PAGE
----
They were both prewar failures—Grant, forced to resign from the Regular Army because of his drinking, and Sherman, holding four different jobs, including a much-loved position at a southern military academy—in the years before the firing on Fort Sumter. They began their unique collaboration ten months into the war, at the Battle of Shiloh, each carefully taking the other's measure. They shared the demands of family life and the heartache of personal tragedy. They shared similar philosophies of battle, employed similar strategies and tactics, and remained in close, virtually daily communication throughout the conflict. They were incontestably two of the Civil War's most important figures, and the deep, abiding friendship they shared made the Union's ultimate victory possible.
Poignant, riveting, and elegantly written, Grant and Sherman is a remarkable portrait of two extraordinary men and a singular friendship, forged on the battlefield, that would change the course of history.
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The lives of Ulysses S. Grant and William T. Sherman are classic underdog stories. Both of these "obscure failures" experienced more disappointment than success prior to the start of the Civil War. By 1861, they had each resigned from the U.S. Army and failed in several civilian pursuits between them, including farming, real estate, retail, and banking. Further, Grant was known as a drunk and Sherman was labeled insane. But once they threw themselves into the war effort, their best traits and talents began to reveal themselves. Even their motives were similar--both men joined the war not to eradicate slavery but to hold the Union together, believing that secession was equal to treason. This dual biography gracefully reveals how the two men grew to be "as brothers," why their partnership proved essential to victory for the Union, and how well they complemented and helped each other in their lives and careers, despite some major differences. For instance, though he possessed tremendous talent, Sherman was insecure and initially asked Abraham Lincoln never to give him a superior command. Grant, on the other hand, never doubted his ability to lead, and he quickly, if quietly, moved up the chain of command. Once he recognized Sherman's abilities, Grant made sure to keep him close, and they grew to depend upon each other completely. Through their near-daily interaction, even when separated by distance, both men honed their skills and eventually came up with a winning strategy for the war, which they executed in a brilliant two-pronged assault.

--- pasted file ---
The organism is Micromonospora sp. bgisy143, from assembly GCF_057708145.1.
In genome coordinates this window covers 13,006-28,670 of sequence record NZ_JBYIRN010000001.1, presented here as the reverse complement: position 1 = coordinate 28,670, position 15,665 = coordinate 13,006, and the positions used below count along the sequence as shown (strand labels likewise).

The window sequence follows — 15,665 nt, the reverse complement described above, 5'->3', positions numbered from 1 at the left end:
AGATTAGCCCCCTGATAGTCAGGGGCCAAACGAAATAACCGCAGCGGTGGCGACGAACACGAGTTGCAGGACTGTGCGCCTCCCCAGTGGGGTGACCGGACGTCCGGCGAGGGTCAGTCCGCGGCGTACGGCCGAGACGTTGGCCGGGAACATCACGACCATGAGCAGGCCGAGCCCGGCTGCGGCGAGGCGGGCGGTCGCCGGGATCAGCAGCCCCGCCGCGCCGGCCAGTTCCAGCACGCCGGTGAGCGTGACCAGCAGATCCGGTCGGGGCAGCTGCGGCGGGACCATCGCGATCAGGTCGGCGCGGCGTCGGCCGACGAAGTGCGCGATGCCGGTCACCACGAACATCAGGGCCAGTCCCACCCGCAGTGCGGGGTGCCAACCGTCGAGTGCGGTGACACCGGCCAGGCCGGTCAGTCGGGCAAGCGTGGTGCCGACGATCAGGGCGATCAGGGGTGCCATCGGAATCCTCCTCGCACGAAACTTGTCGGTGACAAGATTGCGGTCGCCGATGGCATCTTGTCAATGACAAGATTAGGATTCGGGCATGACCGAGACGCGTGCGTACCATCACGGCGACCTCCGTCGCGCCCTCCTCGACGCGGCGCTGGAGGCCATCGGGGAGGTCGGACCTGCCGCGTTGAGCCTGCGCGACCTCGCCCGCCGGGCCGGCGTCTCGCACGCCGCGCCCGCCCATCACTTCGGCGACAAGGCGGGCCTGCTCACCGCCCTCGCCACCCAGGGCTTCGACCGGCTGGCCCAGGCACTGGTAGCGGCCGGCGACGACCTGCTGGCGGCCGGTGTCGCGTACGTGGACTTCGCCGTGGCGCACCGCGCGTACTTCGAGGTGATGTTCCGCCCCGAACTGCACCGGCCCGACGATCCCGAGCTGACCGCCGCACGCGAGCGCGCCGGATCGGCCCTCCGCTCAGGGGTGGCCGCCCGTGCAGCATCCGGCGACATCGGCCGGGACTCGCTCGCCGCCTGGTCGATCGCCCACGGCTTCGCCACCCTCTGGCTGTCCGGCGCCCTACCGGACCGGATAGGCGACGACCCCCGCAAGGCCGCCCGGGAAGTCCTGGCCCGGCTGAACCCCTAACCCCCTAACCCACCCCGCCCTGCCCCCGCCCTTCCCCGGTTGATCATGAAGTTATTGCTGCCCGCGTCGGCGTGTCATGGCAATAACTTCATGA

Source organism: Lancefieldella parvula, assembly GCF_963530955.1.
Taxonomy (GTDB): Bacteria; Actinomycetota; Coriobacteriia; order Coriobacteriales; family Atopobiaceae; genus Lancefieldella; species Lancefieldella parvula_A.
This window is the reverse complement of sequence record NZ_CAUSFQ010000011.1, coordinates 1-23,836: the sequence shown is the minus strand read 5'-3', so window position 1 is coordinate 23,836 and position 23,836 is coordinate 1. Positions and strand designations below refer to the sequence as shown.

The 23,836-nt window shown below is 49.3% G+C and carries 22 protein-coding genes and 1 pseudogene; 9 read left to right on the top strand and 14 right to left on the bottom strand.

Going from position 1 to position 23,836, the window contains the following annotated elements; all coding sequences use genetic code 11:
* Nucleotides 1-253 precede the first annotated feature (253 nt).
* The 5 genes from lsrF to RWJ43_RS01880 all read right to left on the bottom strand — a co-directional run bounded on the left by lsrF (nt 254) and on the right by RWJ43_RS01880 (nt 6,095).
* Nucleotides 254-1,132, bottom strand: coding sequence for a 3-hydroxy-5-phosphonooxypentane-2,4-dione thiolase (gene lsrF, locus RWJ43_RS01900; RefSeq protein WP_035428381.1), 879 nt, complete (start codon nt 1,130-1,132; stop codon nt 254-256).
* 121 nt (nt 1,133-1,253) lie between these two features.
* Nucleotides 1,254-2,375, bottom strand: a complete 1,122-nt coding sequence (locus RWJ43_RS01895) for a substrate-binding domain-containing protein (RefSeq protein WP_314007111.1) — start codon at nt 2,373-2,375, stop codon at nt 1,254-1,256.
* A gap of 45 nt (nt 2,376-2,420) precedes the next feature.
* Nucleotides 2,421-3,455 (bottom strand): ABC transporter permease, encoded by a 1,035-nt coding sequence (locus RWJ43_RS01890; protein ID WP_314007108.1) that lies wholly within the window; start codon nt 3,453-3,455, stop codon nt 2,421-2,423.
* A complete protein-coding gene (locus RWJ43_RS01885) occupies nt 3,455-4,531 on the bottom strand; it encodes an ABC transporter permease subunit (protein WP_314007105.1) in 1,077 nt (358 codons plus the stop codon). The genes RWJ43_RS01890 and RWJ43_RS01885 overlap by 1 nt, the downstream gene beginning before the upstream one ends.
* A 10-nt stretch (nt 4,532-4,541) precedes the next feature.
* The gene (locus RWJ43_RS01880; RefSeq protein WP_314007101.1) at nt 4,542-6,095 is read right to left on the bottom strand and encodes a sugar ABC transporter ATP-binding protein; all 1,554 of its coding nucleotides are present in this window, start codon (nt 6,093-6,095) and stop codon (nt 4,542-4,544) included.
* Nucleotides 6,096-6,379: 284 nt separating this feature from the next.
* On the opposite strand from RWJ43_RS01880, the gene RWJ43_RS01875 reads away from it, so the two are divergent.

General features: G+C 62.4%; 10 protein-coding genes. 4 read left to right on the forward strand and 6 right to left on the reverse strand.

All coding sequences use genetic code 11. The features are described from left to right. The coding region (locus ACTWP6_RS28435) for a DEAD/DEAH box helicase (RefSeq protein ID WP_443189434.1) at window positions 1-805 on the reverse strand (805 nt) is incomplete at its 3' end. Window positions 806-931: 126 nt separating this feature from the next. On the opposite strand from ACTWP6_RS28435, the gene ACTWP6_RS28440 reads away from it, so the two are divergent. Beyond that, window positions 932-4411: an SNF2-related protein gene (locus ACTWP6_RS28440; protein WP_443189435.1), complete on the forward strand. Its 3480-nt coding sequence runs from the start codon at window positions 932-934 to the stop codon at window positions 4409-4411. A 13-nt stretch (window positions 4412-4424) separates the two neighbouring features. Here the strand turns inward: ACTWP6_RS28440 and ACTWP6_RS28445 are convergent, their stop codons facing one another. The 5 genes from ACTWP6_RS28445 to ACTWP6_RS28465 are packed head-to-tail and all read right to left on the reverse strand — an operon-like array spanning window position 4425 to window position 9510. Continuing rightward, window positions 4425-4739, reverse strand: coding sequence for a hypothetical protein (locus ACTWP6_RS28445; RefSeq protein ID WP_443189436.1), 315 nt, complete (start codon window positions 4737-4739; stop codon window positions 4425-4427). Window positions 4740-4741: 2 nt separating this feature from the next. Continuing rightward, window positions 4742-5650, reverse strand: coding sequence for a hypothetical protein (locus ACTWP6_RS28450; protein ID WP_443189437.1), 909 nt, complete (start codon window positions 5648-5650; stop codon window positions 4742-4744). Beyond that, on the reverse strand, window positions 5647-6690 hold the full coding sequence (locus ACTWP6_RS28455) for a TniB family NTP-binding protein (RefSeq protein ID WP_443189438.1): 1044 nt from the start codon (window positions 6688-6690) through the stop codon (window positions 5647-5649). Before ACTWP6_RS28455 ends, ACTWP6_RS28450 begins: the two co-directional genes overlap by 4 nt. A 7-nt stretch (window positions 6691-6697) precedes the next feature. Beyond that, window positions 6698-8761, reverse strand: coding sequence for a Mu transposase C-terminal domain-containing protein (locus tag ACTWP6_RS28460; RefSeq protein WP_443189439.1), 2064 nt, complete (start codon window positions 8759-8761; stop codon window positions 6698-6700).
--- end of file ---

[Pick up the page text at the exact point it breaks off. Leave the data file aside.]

The book also discusses Grant's and Sherman's marriages, their relationships with their soldiers, and their dealings with politicians to provide well-rounded and complete portraits of these fascinating leaders. Grant and Sherman is a thoughtful portrait of the two men who "other than Lincoln... would have more to do with winning the war that preserved the Union than anyone else." --Shawn CarkonenAbout the Author:
Charles Bracelen Flood is the author of Lee: The Last Years; Hitler: The Path to Power; and Rise, and Fight Again: Perilous Times Along the Road to Independence, winner of an American Revolution Round Table Award. He lives with his wife on a farm in Richmond, Kentucky.
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Book Description HarperAudio, U.S.A., 2005. Book Condition: New. AUDIOBOOK. New in shrinkwrap. Bookseller Inventory # 011604